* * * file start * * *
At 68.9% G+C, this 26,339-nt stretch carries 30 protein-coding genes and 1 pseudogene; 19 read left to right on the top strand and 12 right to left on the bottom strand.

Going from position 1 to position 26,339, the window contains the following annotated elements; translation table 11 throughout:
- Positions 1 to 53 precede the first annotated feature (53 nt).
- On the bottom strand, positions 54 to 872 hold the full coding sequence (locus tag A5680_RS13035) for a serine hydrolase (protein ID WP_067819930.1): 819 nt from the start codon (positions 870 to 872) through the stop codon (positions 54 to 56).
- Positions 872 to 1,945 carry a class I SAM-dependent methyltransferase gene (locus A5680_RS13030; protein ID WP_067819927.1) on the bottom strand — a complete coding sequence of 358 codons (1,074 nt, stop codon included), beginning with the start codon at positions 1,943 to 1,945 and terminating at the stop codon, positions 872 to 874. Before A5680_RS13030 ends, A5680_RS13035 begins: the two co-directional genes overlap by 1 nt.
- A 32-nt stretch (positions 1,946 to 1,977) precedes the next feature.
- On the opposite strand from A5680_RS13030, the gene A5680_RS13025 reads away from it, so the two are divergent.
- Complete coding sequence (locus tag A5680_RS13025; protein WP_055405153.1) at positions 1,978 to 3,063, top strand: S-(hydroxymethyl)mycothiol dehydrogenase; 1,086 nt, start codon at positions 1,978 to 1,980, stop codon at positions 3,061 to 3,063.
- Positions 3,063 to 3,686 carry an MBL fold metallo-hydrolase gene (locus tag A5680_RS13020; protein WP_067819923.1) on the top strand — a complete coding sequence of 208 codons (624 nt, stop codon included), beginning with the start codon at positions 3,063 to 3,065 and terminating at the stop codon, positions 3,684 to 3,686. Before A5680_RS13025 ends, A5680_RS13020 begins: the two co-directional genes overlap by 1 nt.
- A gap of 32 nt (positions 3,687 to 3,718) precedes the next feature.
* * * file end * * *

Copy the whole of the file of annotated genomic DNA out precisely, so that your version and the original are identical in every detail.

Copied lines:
At 68.9% G+C, this 26,339-nt stretch carries 30 protein-coding genes and 1 pseudogene; 19 read left to right on the top strand and 12 right to left on the bottom strand.

Going from position 1 to position 26,339, the window contains the following annotated elements; translation table 11 throughout:
- Positions 1 to 53 precede the first annotated feature (53 nt).
- On the bottom strand, positions 54 to 872 hold the full coding sequence (locus tag A5680_RS13035) for a serine hydrolase (protein ID WP_067819930.1): 819 nt from the start codon (positions 870 to 872) through the stop codon (positions 54 to 56).
- Positions 872 to 1,945 carry a class I SAM-dependent methyltransferase gene (locus A5680_RS13030; protein ID WP_067819927.1) on the bottom strand — a complete coding sequence of 358 codons (1,074 nt, stop codon included), beginning with the start codon at positions 1,943 to 1,945 and terminating at the stop codon, positions 872 to 874. Before A5680_RS13030 ends, A5680_RS13035 begins: the two co-directional genes overlap by 1 nt.
- A 32-nt stretch (positions 1,946 to 1,977) precedes the next feature.
- On the opposite strand from A5680_RS13030, the gene A5680_RS13025 reads away from it, so the two are divergent.
- Complete coding sequence (locus tag A5680_RS13025; protein WP_055405153.1) at positions 1,978 to 3,063, top strand: S-(hydroxymethyl)mycothiol dehydrogenase; 1,086 nt, start codon at positions 1,978 to 1,980, stop codon at positions 3,061 to 3,063.
- Positions 3,063 to 3,686 carry an MBL fold metallo-hydrolase gene (locus tag A5680_RS13020; protein WP_067819923.1) on the top strand — a complete coding sequence of 208 codons (624 nt, stop codon included), beginning with the start codon at positions 3,063 to 3,065 and terminating at the stop codon, positions 3,684 to 3,686. Before A5680_RS13025 ends, A5680_RS13020 begins: the two co-directional genes overlap by 1 nt.
- A gap of 32 nt (positions 3,687 to 3,718) precedes the next feature.